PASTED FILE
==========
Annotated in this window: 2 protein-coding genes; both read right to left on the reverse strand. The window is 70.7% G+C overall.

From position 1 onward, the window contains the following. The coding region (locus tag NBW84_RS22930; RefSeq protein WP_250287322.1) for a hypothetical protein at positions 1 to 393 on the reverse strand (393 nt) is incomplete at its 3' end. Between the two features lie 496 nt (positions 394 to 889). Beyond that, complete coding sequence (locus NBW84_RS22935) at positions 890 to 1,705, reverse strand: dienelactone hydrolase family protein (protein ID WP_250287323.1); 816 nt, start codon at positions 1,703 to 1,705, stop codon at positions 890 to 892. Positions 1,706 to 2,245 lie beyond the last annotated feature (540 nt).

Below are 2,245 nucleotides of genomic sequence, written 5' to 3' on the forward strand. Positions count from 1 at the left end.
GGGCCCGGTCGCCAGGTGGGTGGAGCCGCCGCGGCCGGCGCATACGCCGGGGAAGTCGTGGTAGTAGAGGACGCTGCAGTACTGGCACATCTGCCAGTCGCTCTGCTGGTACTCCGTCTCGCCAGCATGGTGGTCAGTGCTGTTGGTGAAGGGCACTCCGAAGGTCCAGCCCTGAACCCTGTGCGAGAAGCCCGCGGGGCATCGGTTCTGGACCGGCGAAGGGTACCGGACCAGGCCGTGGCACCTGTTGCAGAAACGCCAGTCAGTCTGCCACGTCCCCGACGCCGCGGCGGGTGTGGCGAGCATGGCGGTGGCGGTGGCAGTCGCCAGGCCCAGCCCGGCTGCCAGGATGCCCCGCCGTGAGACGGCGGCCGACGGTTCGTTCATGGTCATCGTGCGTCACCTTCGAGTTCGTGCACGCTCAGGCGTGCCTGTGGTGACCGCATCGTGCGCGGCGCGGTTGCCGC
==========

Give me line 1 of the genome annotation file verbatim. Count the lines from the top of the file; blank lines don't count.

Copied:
Annotated in this window: 2 protein-coding genes; both read right to left on the reverse strand. The window is 70.7% G+C overall.